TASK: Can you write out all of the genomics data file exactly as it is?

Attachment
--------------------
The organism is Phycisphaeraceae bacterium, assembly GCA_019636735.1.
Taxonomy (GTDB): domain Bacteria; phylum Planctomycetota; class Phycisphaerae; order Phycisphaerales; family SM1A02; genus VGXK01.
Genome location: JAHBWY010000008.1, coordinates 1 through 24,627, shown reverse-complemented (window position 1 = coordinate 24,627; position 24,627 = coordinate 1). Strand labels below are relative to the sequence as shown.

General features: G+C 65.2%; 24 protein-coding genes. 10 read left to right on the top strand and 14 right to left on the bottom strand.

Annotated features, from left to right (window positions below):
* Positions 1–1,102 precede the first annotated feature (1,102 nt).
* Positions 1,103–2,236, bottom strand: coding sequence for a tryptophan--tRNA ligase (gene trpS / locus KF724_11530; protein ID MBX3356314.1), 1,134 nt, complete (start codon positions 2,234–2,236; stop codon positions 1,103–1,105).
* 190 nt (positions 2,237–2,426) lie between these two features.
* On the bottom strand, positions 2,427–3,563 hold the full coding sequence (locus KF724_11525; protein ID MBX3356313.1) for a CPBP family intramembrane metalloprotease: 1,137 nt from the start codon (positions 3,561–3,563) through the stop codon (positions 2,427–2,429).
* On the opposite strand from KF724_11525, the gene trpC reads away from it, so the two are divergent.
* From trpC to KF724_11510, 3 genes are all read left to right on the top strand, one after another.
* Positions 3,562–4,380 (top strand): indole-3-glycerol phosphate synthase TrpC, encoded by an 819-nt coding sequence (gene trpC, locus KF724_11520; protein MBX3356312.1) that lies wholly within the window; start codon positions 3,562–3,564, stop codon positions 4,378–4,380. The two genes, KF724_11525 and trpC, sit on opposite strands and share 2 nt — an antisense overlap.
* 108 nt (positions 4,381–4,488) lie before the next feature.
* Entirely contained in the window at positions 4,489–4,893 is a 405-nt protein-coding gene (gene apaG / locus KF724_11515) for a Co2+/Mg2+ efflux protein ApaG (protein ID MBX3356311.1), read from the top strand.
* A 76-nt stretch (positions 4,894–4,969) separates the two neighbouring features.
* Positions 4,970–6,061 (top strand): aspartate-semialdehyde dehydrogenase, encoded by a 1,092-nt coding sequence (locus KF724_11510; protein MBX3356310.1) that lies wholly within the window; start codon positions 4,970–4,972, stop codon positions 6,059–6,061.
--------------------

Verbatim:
The organism is Phycisphaeraceae bacterium, assembly GCA_019636735.1.
Taxonomy (GTDB): domain Bacteria; phylum Planctomycetota; class Phycisphaerae; order Phycisphaerales; family SM1A02; genus VGXK01.
Genome location: JAHBWY010000008.1, coordinates 1 through 24,627, shown reverse-complemented (window position 1 = coordinate 24,627; position 24,627 = coordinate 1). Strand labels below are relative to the sequence as shown.

General features: G+C 65.2%; 24 protein-coding genes. 10 read left to right on the top strand and 14 right to left on the bottom strand.

Annotated features, from left to right (window positions below):
* Positions 1–1,102 precede the first annotated feature (1,102 nt).
* Positions 1,103–2,236, bottom strand: coding sequence for a tryptophan--tRNA ligase (gene trpS / locus KF724_11530; protein ID MBX3356314.1), 1,134 nt, complete (start codon positions 2,234–2,236; stop codon positions 1,103–1,105).
* 190 nt (positions 2,237–2,426) lie between these two features.
* On the bottom strand, positions 2,427–3,563 hold the full coding sequence (locus KF724_11525; protein ID MBX3356313.1) for a CPBP family intramembrane metalloprotease: 1,137 nt from the start codon (positions 3,561–3,563) through the stop codon (positions 2,427–2,429).
* On the opposite strand from KF724_11525, the gene trpC reads away from it, so the two are divergent.
* From trpC to KF724_11510, 3 genes are all read left to right on the top strand, one after another.
* Positions 3,562–4,380 (top strand): indole-3-glycerol phosphate synthase TrpC, encoded by an 819-nt coding sequence (gene trpC, locus KF724_11520; protein MBX3356312.1) that lies wholly within the window; start codon positions 3,562–3,564, stop codon positions 4,378–4,380. The two genes, KF724_11525 and trpC, sit on opposite strands and share 2 nt — an antisense overlap.
* 108 nt (positions 4,381–4,488) lie before the next feature.
* Entirely contained in the window at positions 4,489–4,893 is a 405-nt protein-coding gene (gene apaG / locus KF724_11515) for a Co2+/Mg2+ efflux protein ApaG (protein ID MBX3356311.1), read from the top strand.
* A 76-nt stretch (positions 4,894–4,969) separates the two neighbouring features.
* Positions 4,970–6,061 (top strand): aspartate-semialdehyde dehydrogenase, encoded by a 1,092-nt coding sequence (locus KF724_11510; protein MBX3356310.1) that lies wholly within the window; start codon positions 4,970–4,972, stop codon positions 6,059–6,061.